continued While working with the EMS, he said many times he had to perform CPR on people “almost knowing they were probably dead.” As a paramedic he isn’t legally allowed to pronounce someone dead.
“You just try to do your best to bring them back,” he said. “The hardest part is if a family comes up and says, ‘How is she/he doing?’ (I say) ‘We’re trying to do our best.’ You’re not going to say he/she’s deceased or passed away. It’s not good.”
Teator stopped working with the Colonie EMS several years ago when his wife became ill with Alzheimer’s. She died in 2012 after 48 years of marriage.
Although Teator said he’ll miss volunteering, he doesn’t plan to be hanging around his home and relaxing.
“I’m not one to sit around and watch TV, sit out in the backyard. I don’t go to the casinos or racetrack,” he said.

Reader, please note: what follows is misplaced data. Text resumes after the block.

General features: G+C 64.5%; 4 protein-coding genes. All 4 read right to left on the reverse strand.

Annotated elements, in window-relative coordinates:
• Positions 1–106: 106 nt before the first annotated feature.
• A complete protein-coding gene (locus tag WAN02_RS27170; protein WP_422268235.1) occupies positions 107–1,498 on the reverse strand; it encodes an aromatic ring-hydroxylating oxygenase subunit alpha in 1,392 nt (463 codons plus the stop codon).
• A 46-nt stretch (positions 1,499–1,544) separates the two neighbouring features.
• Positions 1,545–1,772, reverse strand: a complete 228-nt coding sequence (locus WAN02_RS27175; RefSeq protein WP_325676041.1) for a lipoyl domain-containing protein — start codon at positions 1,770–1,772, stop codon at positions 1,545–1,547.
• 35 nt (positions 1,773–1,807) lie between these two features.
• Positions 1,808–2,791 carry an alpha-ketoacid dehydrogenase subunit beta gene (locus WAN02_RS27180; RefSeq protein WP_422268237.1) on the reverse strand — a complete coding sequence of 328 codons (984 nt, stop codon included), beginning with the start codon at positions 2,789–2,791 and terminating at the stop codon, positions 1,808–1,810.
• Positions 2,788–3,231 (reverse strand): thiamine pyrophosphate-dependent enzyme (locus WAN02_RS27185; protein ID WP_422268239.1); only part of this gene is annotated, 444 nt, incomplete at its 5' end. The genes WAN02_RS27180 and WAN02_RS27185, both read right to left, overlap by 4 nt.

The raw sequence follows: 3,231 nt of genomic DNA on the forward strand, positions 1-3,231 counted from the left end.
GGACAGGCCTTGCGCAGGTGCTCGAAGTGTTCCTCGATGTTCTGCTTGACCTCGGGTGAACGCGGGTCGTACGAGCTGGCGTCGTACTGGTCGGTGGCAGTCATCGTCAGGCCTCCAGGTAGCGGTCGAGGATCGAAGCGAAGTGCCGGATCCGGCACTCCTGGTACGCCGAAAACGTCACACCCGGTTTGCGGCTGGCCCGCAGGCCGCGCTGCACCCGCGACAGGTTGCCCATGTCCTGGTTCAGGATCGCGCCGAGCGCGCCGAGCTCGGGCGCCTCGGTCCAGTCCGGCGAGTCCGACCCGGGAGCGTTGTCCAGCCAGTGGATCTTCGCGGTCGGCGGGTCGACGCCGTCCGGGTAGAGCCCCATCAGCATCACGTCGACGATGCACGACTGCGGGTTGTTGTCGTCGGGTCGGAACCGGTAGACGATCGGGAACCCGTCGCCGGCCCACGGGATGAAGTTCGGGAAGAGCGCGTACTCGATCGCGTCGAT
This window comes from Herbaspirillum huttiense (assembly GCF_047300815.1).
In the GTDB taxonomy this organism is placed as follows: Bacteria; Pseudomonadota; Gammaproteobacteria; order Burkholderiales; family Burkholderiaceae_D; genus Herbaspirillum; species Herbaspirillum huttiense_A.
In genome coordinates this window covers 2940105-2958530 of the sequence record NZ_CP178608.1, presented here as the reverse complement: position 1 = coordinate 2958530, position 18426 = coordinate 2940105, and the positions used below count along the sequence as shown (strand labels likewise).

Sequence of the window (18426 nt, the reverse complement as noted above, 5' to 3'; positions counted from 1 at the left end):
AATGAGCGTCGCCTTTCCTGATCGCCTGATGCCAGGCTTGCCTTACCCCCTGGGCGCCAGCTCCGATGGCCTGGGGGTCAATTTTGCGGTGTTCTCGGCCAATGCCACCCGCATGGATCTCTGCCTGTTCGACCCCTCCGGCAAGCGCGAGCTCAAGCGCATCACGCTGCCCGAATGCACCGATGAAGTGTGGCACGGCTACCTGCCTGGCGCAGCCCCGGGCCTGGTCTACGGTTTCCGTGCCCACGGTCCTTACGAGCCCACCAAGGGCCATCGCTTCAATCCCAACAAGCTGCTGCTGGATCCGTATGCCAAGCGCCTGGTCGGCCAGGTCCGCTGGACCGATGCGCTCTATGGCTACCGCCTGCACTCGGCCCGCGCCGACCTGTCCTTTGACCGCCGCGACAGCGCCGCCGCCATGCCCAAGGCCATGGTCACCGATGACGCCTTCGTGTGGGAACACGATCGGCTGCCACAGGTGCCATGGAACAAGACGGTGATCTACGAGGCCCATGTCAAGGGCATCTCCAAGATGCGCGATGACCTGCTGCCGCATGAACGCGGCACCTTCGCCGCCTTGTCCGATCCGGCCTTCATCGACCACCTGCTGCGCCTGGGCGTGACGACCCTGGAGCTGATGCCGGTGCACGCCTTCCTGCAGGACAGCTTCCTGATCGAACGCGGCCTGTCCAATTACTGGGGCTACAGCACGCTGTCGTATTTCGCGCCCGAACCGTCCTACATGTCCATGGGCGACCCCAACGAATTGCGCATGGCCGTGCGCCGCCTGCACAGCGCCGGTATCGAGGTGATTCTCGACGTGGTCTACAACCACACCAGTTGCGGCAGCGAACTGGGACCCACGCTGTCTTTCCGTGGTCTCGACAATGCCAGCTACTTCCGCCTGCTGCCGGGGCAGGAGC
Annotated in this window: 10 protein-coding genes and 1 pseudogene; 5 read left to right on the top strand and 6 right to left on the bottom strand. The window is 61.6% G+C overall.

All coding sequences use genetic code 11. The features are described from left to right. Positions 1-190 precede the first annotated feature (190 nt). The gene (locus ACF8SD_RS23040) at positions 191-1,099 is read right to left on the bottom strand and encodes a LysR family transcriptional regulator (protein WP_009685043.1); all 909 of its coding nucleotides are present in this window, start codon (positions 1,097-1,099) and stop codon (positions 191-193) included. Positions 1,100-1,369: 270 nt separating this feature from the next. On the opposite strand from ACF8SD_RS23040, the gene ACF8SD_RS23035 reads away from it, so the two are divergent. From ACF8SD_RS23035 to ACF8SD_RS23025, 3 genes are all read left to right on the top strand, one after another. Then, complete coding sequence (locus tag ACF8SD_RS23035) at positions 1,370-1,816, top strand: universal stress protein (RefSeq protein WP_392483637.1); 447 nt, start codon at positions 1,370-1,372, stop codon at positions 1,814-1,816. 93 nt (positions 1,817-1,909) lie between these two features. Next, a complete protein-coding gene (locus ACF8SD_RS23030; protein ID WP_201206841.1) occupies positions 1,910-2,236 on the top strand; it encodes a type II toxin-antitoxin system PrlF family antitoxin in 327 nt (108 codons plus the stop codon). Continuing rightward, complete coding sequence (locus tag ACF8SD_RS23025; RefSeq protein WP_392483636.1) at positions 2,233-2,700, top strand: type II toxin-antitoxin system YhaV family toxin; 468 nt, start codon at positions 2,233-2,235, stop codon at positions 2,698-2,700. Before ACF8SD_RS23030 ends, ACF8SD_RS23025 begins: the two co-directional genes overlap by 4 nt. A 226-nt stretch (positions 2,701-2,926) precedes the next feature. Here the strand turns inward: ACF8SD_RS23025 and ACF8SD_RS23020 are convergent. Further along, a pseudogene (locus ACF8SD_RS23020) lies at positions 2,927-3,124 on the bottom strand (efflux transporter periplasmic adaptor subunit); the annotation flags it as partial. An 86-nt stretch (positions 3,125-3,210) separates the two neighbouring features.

For the past few years, Teator has worked with the Umbrella of Colonie, a service of Colonie Senior Service Centers, where he works to help other seniors around their homes to do repairs and maintenance. Teator said he’d continue work with Umbrella and try to work on his own house.
As for the remainder of his time, Teator said he’d be visiting his eight grandchildren in other states and focusing on improving his score at the lanes with the local bowling league.
“It’s a night out with the fellas and girls,” he said. “I just always keep doing something.”